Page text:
In 1918, the world rejoiced at the end of World War One. Unfortunately, a far more sinister form of death was beginning to take lives: Spanish Influenza. In two short years, the virus killed between fifty million and one hundred million people. It is said that the Spanish Flu killed more in twenty-five weeks than AIDS has in twenty-five years—and more in a single year than the Bubonic Plague killed in a century. The outbreak gave modern scientists the first true close look at an epidemic, paving the way for great advances in medicine.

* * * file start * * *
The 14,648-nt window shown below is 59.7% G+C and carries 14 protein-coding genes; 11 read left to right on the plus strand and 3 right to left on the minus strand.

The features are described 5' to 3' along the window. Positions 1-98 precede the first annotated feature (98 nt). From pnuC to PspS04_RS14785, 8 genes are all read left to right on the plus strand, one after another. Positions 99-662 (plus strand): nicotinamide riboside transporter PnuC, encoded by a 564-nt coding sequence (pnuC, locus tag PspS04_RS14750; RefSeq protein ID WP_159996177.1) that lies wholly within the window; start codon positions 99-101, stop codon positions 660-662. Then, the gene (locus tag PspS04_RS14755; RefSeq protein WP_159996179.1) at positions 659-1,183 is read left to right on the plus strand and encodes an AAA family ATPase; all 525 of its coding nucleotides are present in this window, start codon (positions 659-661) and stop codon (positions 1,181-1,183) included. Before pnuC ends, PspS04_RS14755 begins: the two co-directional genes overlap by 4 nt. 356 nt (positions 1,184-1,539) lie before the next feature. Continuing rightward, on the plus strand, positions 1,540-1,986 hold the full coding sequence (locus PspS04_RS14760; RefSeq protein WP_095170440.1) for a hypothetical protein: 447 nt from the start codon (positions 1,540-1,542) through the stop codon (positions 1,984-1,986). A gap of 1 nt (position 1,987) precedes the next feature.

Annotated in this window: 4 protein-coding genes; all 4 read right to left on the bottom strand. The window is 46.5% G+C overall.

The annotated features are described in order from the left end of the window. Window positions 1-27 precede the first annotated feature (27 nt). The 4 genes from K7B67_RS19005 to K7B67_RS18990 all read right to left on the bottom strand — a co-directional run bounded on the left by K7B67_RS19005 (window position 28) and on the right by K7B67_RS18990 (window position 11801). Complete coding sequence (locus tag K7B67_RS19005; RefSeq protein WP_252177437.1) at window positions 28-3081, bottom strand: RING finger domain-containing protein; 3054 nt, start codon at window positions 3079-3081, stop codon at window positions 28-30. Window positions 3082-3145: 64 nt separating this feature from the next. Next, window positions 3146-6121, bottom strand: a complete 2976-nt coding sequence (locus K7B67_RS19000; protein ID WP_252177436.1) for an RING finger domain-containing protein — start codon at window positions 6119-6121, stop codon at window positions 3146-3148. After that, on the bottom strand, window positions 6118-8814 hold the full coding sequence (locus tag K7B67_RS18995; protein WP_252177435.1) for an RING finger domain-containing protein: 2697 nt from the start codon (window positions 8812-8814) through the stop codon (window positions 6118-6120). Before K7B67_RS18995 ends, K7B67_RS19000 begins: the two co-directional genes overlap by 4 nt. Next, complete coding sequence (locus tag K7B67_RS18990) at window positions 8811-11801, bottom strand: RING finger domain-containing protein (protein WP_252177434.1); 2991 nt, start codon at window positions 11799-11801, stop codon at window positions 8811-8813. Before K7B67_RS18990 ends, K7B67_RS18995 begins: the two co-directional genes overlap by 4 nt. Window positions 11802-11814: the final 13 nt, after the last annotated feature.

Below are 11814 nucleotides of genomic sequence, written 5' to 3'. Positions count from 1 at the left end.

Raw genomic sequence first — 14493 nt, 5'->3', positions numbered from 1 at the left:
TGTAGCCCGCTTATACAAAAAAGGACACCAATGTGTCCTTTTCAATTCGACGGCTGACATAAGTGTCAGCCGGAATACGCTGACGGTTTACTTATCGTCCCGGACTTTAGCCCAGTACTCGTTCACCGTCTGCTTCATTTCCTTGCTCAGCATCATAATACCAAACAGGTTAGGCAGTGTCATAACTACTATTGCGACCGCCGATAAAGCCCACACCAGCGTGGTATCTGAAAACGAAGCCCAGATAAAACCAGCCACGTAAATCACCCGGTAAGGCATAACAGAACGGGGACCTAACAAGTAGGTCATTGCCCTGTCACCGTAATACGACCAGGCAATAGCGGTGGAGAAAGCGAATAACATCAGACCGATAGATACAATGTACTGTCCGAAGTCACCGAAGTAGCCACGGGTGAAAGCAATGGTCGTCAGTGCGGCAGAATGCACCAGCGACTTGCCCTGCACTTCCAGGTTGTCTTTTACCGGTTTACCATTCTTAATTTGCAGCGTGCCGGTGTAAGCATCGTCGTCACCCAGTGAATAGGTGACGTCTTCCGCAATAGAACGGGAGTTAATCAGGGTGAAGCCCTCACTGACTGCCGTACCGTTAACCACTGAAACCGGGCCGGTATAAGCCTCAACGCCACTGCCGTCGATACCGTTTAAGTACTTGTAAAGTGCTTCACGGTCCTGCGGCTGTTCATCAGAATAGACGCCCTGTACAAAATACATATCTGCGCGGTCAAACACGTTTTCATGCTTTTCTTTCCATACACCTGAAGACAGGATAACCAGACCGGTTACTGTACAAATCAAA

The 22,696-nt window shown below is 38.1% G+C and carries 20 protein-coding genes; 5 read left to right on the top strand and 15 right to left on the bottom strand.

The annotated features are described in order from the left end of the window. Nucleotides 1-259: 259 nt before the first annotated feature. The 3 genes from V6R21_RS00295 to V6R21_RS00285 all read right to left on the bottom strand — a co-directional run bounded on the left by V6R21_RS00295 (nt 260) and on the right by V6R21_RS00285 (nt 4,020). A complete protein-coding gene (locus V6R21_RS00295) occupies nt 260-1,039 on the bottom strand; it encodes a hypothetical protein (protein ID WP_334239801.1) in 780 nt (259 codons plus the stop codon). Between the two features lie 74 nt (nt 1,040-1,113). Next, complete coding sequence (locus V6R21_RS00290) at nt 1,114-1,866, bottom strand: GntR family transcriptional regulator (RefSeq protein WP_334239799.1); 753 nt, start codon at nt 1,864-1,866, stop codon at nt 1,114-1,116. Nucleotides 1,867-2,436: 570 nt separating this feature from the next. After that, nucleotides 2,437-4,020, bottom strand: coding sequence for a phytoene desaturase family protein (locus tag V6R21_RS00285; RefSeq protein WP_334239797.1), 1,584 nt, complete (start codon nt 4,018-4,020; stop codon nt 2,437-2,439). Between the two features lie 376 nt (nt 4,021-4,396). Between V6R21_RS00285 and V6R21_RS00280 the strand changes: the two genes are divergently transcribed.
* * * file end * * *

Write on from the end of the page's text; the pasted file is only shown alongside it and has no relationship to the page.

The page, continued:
Furthermore, the massive influx of patients led to a boom in the medical field, increasing the pay for doctors and encouraging many to enter the profession, a trend that continues to this day. For better or for worse, the Spanish Flu introduced the idea of “medicine for profit” to the world.